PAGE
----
For the Fintech industry – and I would suggest the entire financial services sector – removing barriers to entry of using tech, and scaling operations around customer experience requires a new business model. One that embraces technology in ways that consumers want to use it, rather than how the industry wants them to. Wishful thinking?

7. Hacking

What! Legitimate companies are hacking too? You don’t say!

This is a fabulous read, deep and extremely insightful. On the subject of how it is almost common knowledge that companies see ‘hacking back’ at cyber-criminals as a bona fide cyber-security strategy.

Good read: Inside the Shadowy World of Revenge Hackers

Now, various nations are exploring the legal and ethical implications of ‘revenge hacking’ because the practice is becoming more and more widespread. Simply because “sitting on the ropes and taking a battering day after day is not sustainable as the level of attacks continues to rise.” As a result “more companies may start offering hack back services as multiple countries look into legally allowing companies to retaliate.”

In a digital world, one where billions of devices connect, communicate and collaborate in the blink of an eye, are we heading for troubled waters here? If companies are taking the law into their own hands, because they deem it the best way to protect themselves, don’t such almost vigilante acts pose a hugely important question, which is more important, the truth or the law?

8. Death To The IT Department?

“There may be evidence that the movement to cloud computing and workplace automation is slowing IT hiring.” You don’t say.

Sarcasm aside, this is an excellent read on the predicament facing IT departments in their increasingly difficult quest to stay relevant. Today, just consolidating (forget expanding) would be nice when it came to IT budgets, resourcing and strategy.

Good read: IT Department Hiring Now at Zero Growth

And yet for all this, I would hazard a guess the IT department will never die. In some form, any organization with the size, structure, and scalability to even need an IT ‘department’, needs in-house staff who are trained in the latest technologies to make it run. As the article says “the hiring that is happening in IT departments is in areas such as mobile development, business, and data analytics.”

Of course, as more and more in the world of IT moves to the cloud, the traditional in-house infrastructure will die. But much like the traditional physical server became almost redundant to virtual servers, and traditional software packages were replaced by online apps, the IT department will evolve around future tech trends.

As long as we have advancements in technology that revolutionize our working world, we will always need the IT department. It’s the skills mix within that will always need to change.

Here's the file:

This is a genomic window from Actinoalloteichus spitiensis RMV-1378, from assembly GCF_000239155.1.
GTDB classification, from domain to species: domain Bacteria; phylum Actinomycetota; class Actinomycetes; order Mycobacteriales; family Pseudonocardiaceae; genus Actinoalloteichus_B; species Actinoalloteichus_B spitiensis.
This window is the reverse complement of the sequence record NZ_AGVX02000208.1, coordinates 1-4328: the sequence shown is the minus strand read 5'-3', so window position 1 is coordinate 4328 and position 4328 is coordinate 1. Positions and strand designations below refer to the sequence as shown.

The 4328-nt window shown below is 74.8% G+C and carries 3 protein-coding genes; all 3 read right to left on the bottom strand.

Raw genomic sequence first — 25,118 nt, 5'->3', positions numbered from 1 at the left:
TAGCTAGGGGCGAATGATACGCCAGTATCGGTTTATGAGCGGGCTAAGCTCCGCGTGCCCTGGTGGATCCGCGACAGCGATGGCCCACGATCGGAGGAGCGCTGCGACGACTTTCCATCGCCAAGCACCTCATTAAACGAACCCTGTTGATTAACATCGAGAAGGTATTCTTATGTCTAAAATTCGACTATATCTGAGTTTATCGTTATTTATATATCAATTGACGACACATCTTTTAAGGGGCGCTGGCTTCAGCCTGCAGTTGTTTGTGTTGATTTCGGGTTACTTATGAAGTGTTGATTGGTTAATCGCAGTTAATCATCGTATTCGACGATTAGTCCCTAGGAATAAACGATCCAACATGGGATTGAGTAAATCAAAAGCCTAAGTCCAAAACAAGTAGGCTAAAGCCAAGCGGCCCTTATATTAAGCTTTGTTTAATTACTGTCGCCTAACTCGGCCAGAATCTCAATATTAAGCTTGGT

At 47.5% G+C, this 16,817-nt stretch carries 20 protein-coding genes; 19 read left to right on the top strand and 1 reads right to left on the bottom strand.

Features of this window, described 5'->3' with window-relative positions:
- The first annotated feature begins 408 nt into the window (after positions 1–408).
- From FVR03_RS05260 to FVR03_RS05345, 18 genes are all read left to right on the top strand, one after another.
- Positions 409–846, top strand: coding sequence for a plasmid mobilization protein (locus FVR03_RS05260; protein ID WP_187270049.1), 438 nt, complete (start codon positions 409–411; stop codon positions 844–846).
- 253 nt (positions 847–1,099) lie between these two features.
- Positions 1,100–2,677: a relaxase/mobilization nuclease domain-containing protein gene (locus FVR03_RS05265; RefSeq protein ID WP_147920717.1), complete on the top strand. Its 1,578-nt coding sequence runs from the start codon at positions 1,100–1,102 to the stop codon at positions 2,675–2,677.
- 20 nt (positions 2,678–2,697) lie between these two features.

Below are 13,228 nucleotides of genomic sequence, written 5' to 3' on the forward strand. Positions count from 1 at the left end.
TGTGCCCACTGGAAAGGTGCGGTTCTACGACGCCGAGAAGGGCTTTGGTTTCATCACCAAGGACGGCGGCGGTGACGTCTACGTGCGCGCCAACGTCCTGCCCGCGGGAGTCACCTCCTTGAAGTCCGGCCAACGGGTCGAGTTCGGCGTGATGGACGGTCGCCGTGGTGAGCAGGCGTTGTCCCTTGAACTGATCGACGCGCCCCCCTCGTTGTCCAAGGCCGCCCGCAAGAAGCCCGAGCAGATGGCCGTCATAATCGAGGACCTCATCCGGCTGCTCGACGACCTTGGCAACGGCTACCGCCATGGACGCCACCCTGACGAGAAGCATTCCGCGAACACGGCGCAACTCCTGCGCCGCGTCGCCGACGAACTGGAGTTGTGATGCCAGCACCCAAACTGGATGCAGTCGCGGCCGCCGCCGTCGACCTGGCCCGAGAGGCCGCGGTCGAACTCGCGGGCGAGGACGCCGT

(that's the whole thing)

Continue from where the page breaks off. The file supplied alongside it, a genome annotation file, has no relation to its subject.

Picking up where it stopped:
9.  Ageism

Talking of hiring in the IT industry, another article this week makes for interesting reading. On the subject of ageism in the industry, and more pertinently, is age REALLY an issue when it comes to modern-day roles in tech.

Good read: 35 isn’t too old to work in tech — but you may feel over the hill, say software engineers

I’ve been in the industry for over 20 years, and in all that time I’ve never seen a successful company that DOESN’T have a good mix of youth and experience. Technology is not merely a young person’s game. Sure they have the dynamism and lateral thinking to adapt quickly to new technological innovations and trends, but only with experience of running projects, nurturing clients and managing company assets can you truly make technology the great enabler for change your business is looking for.

In the technology sector, you need a balanced approach to recruitment. From personal experience younger generations visualize making things happen in new and dynamic ways, older heads drive practical application.

10. Social Responsibilities

There’s a lot to like about the noises various social media networks are making today about tackling issues of cyber-bullying, anti-Semitism, racism, and terrorism. But actions speak louder than words –  which takes me to my final selection of the week.

Good read: Facebook: We don’t always ‘get things right the first time’

The title alone is startling but tells us a great deal about the mentality of those within senior positions at these companies. From Luke Wood (head of design at Facebook) – “We’re not always going to get things right the first time… There’s always more work to be done to make things work better.”

Is it not a scary thought that these seemingly omnipotent social networks aren’t actually holding themselves accountable for past mistakes? The impact they have, the culture they feed? The fact they can kind of shrug their shoulders and say “oh well, we’ll get it right next time,” is shocking when you consider the impact they have on society.

Social networks are part of the problem, more than they are the ones to propose the solution. No doubt they play a crucial role, they are after all so influential, so ingrained, so ever-present. But instead of playing digital god, they must consider the impact of what they have built/what they are rolling out next, and the net result doesn’t just revolve around their bottom line.

To Facebook, Twitter, et al. you have to get it right first time, every time. Unrealistic maybe, but a harsh reality indeed, because the implications of not doing so can cost lives.

Until next week.